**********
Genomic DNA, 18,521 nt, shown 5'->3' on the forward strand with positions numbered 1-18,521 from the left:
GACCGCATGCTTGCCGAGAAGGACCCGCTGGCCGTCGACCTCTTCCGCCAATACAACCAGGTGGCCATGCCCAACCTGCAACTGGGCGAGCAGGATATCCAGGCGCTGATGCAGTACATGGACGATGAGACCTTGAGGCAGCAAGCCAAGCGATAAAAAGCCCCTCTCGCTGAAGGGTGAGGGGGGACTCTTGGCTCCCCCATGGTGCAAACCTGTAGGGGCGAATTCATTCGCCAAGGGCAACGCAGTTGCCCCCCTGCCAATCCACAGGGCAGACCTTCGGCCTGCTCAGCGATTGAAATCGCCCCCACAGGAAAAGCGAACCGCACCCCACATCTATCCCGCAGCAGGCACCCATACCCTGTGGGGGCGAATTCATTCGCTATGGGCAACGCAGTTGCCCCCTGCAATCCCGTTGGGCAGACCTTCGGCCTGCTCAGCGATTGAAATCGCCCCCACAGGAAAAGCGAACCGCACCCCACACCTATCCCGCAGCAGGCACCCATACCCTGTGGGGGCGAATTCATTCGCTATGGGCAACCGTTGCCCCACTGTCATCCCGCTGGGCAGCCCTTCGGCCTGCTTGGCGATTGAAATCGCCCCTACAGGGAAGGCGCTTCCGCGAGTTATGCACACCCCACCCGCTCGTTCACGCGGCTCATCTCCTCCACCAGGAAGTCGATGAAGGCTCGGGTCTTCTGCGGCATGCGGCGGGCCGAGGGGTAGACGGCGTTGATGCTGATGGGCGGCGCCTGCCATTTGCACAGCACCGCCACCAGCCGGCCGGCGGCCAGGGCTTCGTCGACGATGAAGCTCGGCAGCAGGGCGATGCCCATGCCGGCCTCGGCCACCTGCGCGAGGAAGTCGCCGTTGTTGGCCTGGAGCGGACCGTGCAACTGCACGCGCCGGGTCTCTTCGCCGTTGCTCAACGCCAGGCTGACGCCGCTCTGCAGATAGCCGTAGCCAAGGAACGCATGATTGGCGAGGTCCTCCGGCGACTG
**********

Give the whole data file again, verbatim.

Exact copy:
Genomic DNA, 18,521 nt, shown 5'->3' on the forward strand with positions numbered 1-18,521 from the left:
GACCGCATGCTTGCCGAGAAGGACCCGCTGGCCGTCGACCTCTTCCGCCAATACAACCAGGTGGCCATGCCCAACCTGCAACTGGGCGAGCAGGATATCCAGGCGCTGATGCAGTACATGGACGATGAGACCTTGAGGCAGCAAGCCAAGCGATAAAAAGCCCCTCTCGCTGAAGGGTGAGGGGGGACTCTTGGCTCCCCCATGGTGCAAACCTGTAGGGGCGAATTCATTCGCCAAGGGCAACGCAGTTGCCCCCCTGCCAATCCACAGGGCAGACCTTCGGCCTGCTCAGCGATTGAAATCGCCCCCACAGGAAAAGCGAACCGCACCCCACATCTATCCCGCAGCAGGCACCCATACCCTGTGGGGGCGAATTCATTCGCTATGGGCAACGCAGTTGCCCCCTGCAATCCCGTTGGGCAGACCTTCGGCCTGCTCAGCGATTGAAATCGCCCCCACAGGAAAAGCGAACCGCACCCCACACCTATCCCGCAGCAGGCACCCATACCCTGTGGGGGCGAATTCATTCGCTATGGGCAACCGTTGCCCCACTGTCATCCCGCTGGGCAGCCCTTCGGCCTGCTTGGCGATTGAAATCGCCCCTACAGGGAAGGCGCTTCCGCGAGTTATGCACACCCCACCCGCTCGTTCACGCGGCTCATCTCCTCCACCAGGAAGTCGATGAAGGCTCGGGTCTTCTGCGGCATGCGGCGGGCCGAGGGGTAGACGGCGTTGATGCTGATGGGCGGCGCCTGCCATTTGCACAGCACCGCCACCAGCCGGCCGGCGGCCAGGGCTTCGTCGACGATGAAGCTCGGCAGCAGGGCGATGCCCATGCCGGCCTCGGCCACCTGCGCGAGGAAGTCGCCGTTGTTGGCCTGGAGCGGACCGTGCAACTGCACGCGCCGGGTCTCTTCGCCGTTGCTCAACGCCAGGCTGACGCCGCTCTGCAGATAGCCGTAGCCAAGGAACGCATGATTGGCGAGGTCCTCCGGCGACTG